For me, this became one of the drivers of my work with my friends at Woven Cultures. The project aims to promote diversity and inclusion among children and youth. And that’s still our thing. But as I encounter children from mixed-race or mixed-culture households, or those who suddenly find themselves having to adapt to a country so far from all they knew, I wanted to make sure they don’t feel the way I feel. Confused and often lost. I want them to accept themselves for all the beautiful cultures and other things they identify with. Because I need to do the same.
And my upbringing made me understand the importance of understanding and getting to know another person’s story. I was lucky to have met people who wanted to build a bridge and get to know me and allow me to learn about them, their history, their cultures, their values, etc. I truly believe creating this connection with others makes communities stronger. I don’t want anybody to feel like they don’t belong - the way I feel sometimes. That’s why I was excited when Dialogue NB asked me to be on their board.
I feel extremely lucky for the life that I’ve been gifted, the exposure to other cultures that I’ve had, and the education I’ve had access to. That’s why I agreed to co-lead a non profit that teaches conversational English to underprivileged kids in Indonesia via Skype. I stepped down from that role in 2017.
And all of those blessings led to a relatively smooth immigration process in Canada. That’s why I seek out opportunities to mentor newcomer youth.
I feel blessed to have a family that would discuss injustices and government policies at the dinner table, on road trips, and on Skype calls. When my lack of understanding about the plight of Canada’s Indigenous peoples stared me in the face during a YWCA youth council meeting, I sought to learn more by taking part in Canada C3, a coast-to-coast-to-coast expedition to commemorate Canada 150 that brought together residents of Canada from all walks of life to visit and learn from communities, national parks, wildlife reserves and historic places in the country.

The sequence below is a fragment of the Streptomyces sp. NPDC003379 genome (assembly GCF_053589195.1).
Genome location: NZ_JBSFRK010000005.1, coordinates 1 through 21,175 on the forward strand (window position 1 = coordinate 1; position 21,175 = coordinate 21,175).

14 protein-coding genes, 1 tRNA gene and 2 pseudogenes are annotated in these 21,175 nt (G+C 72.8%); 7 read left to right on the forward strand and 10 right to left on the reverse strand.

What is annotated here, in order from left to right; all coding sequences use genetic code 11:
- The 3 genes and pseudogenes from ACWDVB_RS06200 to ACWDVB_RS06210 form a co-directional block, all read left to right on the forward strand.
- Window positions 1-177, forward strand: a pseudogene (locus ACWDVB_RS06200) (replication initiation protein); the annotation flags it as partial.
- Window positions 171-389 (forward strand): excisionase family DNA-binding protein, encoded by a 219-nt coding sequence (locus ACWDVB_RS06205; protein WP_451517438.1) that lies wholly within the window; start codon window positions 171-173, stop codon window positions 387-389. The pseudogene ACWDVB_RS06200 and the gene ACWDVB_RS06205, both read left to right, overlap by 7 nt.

I’m an optimist. I believe there’s good if we want to see it and find opportunities from it. That’s why I went to work for Huddle, so I can help tell the stories of creative, innovative and active New Brunswickers in hopes they will inspire others to act too.
This took me a long, long time to write, because it’s a lot harder to tell your own story for some reason. But I hope whoever reads this finds something they can relate to. And I hope you find that you don’t have to fit into any boxes. Just be the beautiful mix that you are, enriching the world with your own perspective.
What's your vision for Atlantic Canada in 10 years? What’s our biggest opportunity now?
I want to see a more courageous Atlantic Canada - braver to make changes necessary for its people to progress and prosper. Braver to ensure its economic decisions are sustainable and environmentally friendly. Braver to think long-term and act for the long-term. Braver to understand its history and fix its mistakes. Braver to be open to the richness of diversity. Braver to be even more inclusive.
What's your favourite or most read book or podcast?
My current favourite podcasts are ‘The Secret Life of Canada’ and ‘The Moth’; the first to learn more about Canada, especially as it pertains to Indigenous populations, and the second to find inspiring true stories and learn how to tell stories better.
What would you have done differently?
Be less afraid and make decisions quicker
bridge-builder, writer, immigrant, traveller, casual musician, sketch artist